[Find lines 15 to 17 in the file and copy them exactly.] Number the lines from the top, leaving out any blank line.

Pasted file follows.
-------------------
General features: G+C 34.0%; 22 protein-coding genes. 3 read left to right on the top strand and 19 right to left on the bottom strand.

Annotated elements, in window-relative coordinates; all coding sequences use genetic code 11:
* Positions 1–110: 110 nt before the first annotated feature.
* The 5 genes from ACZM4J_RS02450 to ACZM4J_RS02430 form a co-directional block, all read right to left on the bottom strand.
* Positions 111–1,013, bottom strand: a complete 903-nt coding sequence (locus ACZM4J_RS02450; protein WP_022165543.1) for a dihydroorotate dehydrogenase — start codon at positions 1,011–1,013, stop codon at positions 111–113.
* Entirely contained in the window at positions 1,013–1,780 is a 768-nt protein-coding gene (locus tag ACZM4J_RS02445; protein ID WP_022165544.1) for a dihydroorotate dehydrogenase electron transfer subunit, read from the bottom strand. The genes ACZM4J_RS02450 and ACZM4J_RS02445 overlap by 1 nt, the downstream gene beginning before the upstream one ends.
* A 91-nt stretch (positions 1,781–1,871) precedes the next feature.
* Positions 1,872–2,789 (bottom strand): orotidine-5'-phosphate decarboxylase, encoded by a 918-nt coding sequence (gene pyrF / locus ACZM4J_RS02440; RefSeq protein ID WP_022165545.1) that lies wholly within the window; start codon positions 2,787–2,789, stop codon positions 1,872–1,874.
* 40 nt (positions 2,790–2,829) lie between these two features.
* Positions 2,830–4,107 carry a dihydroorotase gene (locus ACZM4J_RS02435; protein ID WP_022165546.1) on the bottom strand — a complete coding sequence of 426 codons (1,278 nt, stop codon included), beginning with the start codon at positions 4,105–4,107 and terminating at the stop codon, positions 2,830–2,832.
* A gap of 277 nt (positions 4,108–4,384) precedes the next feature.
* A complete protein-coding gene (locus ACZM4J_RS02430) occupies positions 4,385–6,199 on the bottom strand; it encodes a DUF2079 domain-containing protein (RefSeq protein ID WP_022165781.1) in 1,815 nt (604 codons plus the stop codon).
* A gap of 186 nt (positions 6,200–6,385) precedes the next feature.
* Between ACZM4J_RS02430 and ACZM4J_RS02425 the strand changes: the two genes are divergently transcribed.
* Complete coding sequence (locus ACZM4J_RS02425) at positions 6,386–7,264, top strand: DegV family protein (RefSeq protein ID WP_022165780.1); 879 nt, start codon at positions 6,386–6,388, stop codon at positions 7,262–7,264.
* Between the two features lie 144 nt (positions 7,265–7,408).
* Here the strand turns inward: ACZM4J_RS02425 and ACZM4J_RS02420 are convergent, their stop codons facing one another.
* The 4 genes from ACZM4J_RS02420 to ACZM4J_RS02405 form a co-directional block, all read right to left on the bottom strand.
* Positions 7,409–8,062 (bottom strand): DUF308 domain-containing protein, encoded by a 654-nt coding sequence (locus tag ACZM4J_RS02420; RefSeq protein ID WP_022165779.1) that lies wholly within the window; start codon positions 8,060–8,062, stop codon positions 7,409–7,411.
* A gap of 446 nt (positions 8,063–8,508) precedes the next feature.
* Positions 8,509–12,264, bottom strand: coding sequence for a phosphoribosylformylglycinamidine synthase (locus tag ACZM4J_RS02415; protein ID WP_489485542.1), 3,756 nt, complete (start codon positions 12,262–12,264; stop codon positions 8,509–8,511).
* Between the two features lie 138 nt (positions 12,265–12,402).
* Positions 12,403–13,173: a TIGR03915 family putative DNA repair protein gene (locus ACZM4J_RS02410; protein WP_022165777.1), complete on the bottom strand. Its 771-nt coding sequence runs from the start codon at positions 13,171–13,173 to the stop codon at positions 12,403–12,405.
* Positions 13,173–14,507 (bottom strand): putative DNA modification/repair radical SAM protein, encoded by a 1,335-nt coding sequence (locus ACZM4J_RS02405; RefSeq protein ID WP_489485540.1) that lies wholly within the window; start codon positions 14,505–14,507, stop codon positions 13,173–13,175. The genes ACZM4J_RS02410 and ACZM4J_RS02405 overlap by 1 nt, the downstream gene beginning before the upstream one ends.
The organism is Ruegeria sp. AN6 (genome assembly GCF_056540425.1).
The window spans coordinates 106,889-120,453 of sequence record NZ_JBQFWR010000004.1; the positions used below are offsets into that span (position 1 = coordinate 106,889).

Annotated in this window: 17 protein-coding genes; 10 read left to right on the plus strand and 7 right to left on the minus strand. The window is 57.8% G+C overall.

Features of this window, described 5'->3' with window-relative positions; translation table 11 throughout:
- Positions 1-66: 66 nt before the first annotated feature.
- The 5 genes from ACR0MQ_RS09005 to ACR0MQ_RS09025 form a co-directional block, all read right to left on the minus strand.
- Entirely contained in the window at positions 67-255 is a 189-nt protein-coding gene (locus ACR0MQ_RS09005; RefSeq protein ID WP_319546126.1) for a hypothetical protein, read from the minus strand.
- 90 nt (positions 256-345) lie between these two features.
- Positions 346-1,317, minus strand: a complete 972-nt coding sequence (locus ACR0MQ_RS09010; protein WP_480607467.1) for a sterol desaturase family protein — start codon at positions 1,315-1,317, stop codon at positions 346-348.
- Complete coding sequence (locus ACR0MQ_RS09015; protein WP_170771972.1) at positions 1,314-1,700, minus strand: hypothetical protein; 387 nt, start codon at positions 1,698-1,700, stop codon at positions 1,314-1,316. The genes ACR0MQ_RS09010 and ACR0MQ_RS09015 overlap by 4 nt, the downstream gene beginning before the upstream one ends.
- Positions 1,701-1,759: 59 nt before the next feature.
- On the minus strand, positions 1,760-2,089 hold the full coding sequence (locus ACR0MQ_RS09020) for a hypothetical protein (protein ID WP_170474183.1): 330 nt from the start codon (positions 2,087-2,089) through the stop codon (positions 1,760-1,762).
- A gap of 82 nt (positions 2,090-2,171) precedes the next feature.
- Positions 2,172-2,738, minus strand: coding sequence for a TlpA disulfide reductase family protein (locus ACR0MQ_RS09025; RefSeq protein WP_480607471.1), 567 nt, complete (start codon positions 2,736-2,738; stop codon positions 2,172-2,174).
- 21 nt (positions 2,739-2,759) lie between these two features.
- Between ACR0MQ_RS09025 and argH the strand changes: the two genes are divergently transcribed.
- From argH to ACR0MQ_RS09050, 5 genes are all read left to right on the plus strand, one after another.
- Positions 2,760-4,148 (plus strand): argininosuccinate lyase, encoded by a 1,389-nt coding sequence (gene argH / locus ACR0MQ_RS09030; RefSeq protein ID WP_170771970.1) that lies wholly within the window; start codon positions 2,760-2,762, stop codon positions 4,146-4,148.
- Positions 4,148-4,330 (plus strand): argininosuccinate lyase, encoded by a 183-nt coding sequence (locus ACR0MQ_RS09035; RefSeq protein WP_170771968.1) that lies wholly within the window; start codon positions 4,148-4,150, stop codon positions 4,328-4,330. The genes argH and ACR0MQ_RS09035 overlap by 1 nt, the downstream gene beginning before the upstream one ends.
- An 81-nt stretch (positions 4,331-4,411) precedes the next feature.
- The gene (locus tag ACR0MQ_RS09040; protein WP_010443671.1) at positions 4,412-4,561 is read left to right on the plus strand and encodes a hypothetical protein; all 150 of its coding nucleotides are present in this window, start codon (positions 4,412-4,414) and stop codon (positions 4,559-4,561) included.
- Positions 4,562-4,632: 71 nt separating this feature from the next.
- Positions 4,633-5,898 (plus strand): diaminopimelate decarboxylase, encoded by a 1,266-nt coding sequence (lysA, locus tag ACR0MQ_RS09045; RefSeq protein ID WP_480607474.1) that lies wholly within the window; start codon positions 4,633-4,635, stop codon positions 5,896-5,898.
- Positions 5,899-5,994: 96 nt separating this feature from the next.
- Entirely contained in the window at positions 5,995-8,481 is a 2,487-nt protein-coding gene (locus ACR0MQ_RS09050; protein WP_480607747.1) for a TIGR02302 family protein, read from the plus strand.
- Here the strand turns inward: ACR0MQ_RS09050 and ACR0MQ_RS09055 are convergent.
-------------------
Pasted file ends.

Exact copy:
* Complete coding sequence (locus ACZM4J_RS02425) at positions 6,386–7,264, top strand: DegV family protein (RefSeq protein ID WP_022165780.1); 879 nt, start codon at positions 6,386–6,388, stop codon at positions 7,262–7,264.
* Between the two features lie 144 nt (positions 7,265–7,408).
* Here the strand turns inward: ACZM4J_RS02425 and ACZM4J_RS02420 are convergent, their stop codons facing one another.